• Image Credit: Daimler AG
  • Image Credit: Daimler AG
  • Image Credit: Daimler AG
  • Image Credit: Daimler AG
  • Image Credit: Daimler AG
In March, Autocar reported that Mercedes-AMG had investigated challenging the outright Nürburgring lap record. Mercedes was said to have studied the fastest two laps, both set by racing driver Stefan Bellof in a Porsche 956, with the intent of setting a new benchmark using the AMG Project One, which will now be called merely the AMG One. Apparently AMG believed it could be done, the hardest part being "finding the right driver." AMG boss Tobia Moers still believes the One could win the day even after the Porsche 919 Hybrid Evo obliterated the old mark by nearly a minute. But Moers quashed the attempt, telling Australian site Motoring, "Could we beat the Porsche's 'Ring time? We could, probably," then adding, "I just don't know what we'd do it for."

Moers admits the Porsche run "was impressive," and a One victory "would be close." To give the One a chance at the title, engineers could rework the aero, yank out the air conditioning, and put on different tires. But Moers can't see the point of a fully homologated production car challenging a race car that's been upgraded beyond any legal race spec. "Theirs is a racing car that isn't actually fit to race anywhere, in any class, anywhere. It doesn't have any rules," he said. At one point there had been rumor of a track-only version of the One, which might have made more sense to field, but such plans, if there really were any, were axed.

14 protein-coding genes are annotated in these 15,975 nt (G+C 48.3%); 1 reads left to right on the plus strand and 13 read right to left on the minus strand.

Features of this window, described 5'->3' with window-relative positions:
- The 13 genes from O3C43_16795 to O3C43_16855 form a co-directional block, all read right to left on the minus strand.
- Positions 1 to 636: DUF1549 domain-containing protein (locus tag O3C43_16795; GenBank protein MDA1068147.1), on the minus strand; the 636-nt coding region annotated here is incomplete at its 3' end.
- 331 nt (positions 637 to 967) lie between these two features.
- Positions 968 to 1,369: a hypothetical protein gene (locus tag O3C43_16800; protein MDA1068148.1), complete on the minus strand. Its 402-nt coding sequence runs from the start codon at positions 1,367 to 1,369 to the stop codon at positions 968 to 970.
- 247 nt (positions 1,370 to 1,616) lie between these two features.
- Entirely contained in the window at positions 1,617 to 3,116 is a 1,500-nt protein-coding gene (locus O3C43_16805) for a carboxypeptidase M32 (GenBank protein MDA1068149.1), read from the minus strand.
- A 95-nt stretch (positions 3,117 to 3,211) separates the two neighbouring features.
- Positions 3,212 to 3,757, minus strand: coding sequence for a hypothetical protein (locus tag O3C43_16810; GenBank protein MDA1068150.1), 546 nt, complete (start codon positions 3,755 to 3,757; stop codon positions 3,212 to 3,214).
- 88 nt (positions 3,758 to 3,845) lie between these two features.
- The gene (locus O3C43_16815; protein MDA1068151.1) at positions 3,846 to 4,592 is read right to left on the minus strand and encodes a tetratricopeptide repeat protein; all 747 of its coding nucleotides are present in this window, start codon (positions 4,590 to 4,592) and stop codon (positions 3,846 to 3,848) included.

For a quick rundown of the figures, Bellof's 35-year-old record stood at 6:11.13, set during qualifying for the Nürburgring 1000 KM race. The 956 produced 630 hp in its most powerful guise from a 2.5-liter, twin-turbo V6. The upgraded 919 Hybrid Evo put out not less than 1,160 hp from the combined efforts of its 2.0-liter V4 ICE and electric motor. Having had its aero tweaked and been stripped of its A/C, windshield wipers, and jack system, it averaged 147 miles per hour around the 'Ring, hitting a top speed of 229 mph, to set a lap time of 5:19.55. We're still waiting on final specs for the AMG One, but it's expected to make more than 1,021 horsepower from its 1.6-liter turbocharged V6 and four electric motors, and post a top speed beyond 218 mph.

We can see Moers' point. Now that the One's been placed in the ring with the 919 Hybrid Evo, Mercedes takes the biggest risk. If the One doesn't set a new best lap, it looks like the Mercedes-AMG hypercar lost, and explanations of the lopsided competition won't get trumpeted as much as the mark in the L column. Every One is already sold, and has given new dimension to the brand a year before the first customer delivery.

And yet, we think the challenge is all the more worthwhile if Moers really believes the AMG One can do it. To have a fully homologated road car from the sporty division of a luxury car brand beat a dedicated, unrestricted effort from the legendary racing division of a legendary sports brand at the world's most iconic lap-record track? We'd buy tickets to that show.

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